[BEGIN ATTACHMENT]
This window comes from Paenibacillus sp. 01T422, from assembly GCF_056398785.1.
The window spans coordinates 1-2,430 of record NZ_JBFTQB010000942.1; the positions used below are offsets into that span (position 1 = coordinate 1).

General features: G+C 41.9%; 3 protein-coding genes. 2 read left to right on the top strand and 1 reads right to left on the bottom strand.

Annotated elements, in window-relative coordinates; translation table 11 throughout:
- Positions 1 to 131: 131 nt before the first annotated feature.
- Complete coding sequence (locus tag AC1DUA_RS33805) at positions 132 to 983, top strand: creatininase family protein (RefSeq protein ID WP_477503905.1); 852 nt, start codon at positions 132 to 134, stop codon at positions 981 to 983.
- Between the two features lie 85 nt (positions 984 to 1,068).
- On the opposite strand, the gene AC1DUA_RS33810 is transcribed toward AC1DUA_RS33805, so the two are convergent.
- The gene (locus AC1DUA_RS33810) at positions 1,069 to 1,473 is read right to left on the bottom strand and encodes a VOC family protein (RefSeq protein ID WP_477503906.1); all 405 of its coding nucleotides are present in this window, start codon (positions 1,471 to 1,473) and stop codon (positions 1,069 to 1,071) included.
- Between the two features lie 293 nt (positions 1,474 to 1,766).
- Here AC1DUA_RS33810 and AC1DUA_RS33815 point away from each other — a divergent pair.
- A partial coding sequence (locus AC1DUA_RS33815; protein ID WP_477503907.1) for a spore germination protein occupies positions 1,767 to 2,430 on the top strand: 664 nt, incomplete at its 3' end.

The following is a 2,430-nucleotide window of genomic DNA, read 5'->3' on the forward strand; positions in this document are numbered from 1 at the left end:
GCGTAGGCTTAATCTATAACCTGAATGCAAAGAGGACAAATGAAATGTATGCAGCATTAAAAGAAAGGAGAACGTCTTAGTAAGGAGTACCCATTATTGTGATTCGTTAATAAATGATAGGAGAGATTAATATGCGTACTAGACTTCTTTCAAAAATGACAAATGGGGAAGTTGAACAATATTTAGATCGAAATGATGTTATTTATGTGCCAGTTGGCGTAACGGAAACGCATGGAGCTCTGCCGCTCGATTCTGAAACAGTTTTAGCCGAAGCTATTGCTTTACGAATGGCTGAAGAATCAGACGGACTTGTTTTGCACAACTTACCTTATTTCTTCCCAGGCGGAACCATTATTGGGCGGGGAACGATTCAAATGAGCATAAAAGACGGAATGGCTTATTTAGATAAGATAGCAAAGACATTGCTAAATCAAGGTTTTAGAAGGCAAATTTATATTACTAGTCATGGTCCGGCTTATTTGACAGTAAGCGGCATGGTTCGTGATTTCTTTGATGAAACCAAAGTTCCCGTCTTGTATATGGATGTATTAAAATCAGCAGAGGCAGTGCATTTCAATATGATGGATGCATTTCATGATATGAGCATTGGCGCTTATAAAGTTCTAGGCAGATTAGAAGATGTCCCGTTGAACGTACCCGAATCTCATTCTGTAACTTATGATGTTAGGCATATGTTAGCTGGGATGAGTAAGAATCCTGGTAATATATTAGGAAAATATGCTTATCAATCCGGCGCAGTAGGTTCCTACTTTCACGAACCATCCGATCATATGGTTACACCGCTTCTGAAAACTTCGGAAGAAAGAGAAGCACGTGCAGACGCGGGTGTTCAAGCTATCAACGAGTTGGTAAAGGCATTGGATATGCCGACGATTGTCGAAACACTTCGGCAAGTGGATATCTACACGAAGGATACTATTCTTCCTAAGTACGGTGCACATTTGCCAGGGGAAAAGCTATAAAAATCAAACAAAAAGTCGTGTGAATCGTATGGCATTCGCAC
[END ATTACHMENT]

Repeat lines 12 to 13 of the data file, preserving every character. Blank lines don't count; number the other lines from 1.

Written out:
- A partial coding sequence (locus AC1DUA_RS33815; protein ID WP_477503907.1) for a spore germination protein occupies positions 1,767 to 2,430 on the top strand: 664 nt, incomplete at its 3' end.

The following is a 2,430-nucleotide window of genomic DNA, read 5'->3' on the forward strand; positions in this document are numbered from 1 at the left end: